Unless you’ve taken up residence in a cave or hermitage, it’s hard to escape a message these days that the future will be, and is being shaped by Big Data. Where yesterday’s data – let’s call it Little Data – was based on sample sizes easily grokked by the average citizen (of n = 1,000 or even 10,000), Big Data has worked up its swagger by drawing on input numbers in the 100,000 or 1,000,000 range, or even larger. In other words, the difference in information input has grown in orders of magnitude.
This is a fairly recent phenom, and you might be wondering how did this come about? Well, Big Data is powered by a seemingly infinite number of inputs or sensors that have found a home in the Cloud as well as our cells, and almost all cases are based on technological systems capable of everything from genetic profiling to tracking our respiration rates while sleeping to, well, many many other things, evidently.
If you don’t remember ceding your authority to someone to do this, you’re not alone. But when you installed all those new software systems in the past decade on your computer and devices, or went to your doctor, somebody may very well have snuck this into the fine print of those agreements. And if you listened closely, what you heard as you clicked the “I Agree” box to the Terms of Agreement sounded a lot like “Gotcha.” Sometimes, as in the case of Big Education Data, no permission was ceded at all.
The Human Face of Big Data is a new documentary from PBS. Producer Sandy Smolan (above) says BD will soon just be part of the fabric of our society. Let’s hope he’s wrong.
Yet indeed we have been ‘got’. And it’s time to wonder if we should be alarmed by this harvesting of personal information by other entities that are generally associated with ‘Big’ enterprises: Big Tech, Big Pharma, Big Med, Big Education. Big. Perhaps, to no surprise, the pitch men and women of Big whatever exhort us to fear not, Big Data is our friend! The logic of their various pitches is practically unassailable: after harvesting and analyzing Big Data sets, with the help of some additional algorithms Mr. Big will deliver technology-derived solutions to whatever plagues us according to our problematic data profile: medical prescriptions, fitness programs, remedial education suggestions.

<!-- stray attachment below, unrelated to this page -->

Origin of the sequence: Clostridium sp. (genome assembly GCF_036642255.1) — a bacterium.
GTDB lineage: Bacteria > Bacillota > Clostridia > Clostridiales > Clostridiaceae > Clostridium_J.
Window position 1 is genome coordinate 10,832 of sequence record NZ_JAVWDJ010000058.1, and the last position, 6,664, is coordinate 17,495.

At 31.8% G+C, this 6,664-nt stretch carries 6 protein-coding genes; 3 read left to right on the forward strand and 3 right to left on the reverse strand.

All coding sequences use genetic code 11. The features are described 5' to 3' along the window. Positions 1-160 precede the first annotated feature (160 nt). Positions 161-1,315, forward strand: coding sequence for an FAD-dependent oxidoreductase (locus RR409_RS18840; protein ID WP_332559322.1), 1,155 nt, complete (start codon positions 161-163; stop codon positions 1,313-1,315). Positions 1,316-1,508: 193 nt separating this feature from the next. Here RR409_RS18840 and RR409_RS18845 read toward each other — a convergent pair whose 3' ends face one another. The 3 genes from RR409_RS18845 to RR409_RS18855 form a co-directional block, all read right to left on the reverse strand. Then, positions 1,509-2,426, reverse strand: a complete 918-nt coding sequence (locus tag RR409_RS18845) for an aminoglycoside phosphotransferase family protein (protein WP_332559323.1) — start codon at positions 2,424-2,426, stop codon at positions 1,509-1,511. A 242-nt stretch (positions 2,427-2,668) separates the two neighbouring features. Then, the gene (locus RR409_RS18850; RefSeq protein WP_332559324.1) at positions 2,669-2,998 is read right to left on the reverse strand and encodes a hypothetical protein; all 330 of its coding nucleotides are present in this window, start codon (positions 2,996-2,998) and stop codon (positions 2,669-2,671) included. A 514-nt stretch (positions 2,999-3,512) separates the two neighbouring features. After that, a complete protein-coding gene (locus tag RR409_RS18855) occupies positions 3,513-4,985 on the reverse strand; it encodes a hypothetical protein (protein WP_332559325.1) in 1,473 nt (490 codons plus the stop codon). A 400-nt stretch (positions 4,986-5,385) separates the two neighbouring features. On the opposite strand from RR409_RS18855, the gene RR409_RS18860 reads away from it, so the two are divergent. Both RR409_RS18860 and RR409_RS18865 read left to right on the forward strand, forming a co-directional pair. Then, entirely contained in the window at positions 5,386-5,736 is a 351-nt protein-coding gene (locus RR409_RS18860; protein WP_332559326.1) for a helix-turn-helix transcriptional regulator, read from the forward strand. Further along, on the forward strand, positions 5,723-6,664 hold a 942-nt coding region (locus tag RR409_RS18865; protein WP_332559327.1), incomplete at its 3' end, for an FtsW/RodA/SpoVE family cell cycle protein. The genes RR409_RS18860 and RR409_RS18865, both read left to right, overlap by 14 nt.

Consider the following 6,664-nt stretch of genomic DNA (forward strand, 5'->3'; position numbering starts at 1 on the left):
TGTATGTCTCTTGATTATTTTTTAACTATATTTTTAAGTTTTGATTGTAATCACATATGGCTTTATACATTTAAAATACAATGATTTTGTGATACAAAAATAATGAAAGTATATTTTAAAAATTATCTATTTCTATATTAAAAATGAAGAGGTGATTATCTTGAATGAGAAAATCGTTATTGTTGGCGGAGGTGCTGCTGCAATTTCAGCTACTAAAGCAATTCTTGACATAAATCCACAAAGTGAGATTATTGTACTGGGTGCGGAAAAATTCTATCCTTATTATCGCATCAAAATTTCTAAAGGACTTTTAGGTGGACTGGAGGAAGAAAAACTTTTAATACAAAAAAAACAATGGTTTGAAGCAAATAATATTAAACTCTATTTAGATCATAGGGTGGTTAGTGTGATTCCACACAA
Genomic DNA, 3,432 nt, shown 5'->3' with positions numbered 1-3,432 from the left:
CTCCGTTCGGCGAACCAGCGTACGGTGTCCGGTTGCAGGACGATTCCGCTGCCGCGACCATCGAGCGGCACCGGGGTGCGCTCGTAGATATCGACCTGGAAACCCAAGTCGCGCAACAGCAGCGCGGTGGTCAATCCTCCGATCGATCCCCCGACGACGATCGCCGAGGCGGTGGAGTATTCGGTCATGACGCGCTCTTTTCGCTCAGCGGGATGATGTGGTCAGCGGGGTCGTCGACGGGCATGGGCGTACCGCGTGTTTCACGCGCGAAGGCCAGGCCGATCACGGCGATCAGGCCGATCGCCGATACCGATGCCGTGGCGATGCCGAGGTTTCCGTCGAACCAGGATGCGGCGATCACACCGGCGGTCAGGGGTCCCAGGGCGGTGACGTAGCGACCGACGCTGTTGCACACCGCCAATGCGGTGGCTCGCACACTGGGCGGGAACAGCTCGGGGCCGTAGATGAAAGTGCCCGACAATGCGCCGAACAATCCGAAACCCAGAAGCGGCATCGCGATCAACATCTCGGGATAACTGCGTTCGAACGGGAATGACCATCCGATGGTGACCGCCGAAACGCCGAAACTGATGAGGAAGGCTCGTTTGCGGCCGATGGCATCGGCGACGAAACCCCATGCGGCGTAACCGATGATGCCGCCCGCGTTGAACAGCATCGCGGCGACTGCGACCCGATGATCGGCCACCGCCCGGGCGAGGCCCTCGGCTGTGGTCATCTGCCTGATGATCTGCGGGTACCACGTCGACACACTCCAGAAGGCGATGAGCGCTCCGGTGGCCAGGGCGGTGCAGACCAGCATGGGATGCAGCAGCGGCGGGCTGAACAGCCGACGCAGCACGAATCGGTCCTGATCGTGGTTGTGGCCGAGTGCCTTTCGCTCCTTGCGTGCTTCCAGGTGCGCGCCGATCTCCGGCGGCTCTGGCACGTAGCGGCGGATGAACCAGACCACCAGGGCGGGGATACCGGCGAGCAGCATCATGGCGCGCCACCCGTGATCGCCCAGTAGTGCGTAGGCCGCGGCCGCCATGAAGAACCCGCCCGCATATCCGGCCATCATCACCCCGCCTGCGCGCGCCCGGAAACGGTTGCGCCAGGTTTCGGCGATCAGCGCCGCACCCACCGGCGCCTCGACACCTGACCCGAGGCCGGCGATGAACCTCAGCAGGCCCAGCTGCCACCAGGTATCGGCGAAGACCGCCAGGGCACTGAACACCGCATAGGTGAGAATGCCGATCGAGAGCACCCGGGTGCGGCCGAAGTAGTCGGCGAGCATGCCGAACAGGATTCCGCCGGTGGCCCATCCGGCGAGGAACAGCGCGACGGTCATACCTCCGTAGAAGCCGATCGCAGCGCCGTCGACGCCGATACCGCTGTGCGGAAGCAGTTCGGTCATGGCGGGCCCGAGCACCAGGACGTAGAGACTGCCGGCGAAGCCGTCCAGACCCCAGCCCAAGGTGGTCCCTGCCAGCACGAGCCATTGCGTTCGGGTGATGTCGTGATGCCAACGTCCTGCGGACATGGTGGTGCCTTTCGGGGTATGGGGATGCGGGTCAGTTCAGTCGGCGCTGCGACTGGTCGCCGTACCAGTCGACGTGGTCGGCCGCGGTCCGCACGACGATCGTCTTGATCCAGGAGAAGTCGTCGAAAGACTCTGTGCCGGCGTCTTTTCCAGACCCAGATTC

Of course almost nothing proffered on the solution-side of Big Data is free. Your ‘Fit Bit’ costs money, so do the designer drugs and the monitoring apps as well as the tutoring sessions. Not the Big Money that companies are counting on from their ROI, but not peanuts either.
Big Hairy Deal, the pundits say, that’s just capitalism.
Ouch. I’m not buying the Big Shrug. I see Big Issues arising from Big Data, issues that are practically non-reported in the gushing news stories and pronouncements about this new Valhalla. This was so evident in a new PBS ‘docu-vertisement’, The Human Face of Big Data, airing Feb 24th, I thought it was solely produced by a data assets management company. I feel the same reading medical journals and texts extolling the virtues of “Individualized medicine” in which all the “individual” information medicos need to know before writing a prescription is drawn from a drop of our blood. Forget a personal interview or conversation, that’s unnecessary and inefficient in the new data-driven technocracy.
Yikes. Hold the Kool-aid.
And as an educator, I feel much the same when considering British edu-data professor John Hattie‘s much-venerated Visible Learning prioritized list of (138) approaches to educational issues drawn solely from Big Data sets. As I read his list I can clearly identify that were I to have prioritized my educational approach based on his list, I would have made hundreds if not thousands of errors in my day-to-day pedagogy that arises in intimate relationship with real learners. That’s not much of a bargain in my opinion.
And that’s the problem as I see it on reviewing the issue of Big Data, there’s an implicit trade-off arising in this bargain, one that we’ve been warned about before. And without adequate, balanced discourse about it, individual and societal rights risk being overlooked and abused as we rush to the altar of technocracy.
The late University of Toronto professor Dr. Ursula Franklin asserted years ago that technological systems are almost invariably anti-human, despite their claims to the contrary.
And the question she posed in her award-winning book The Real World of Technology about the ascent of technocracy – in the absence of any real debate or scrutiny – is suitably apropos to the issue of Big Data:
“Somewhere, someone will have to ask, ‘How come the right to change our mental environment—to change the constructs of our minds and the sounds around us—seems to have been given away without anybody’s consent?'”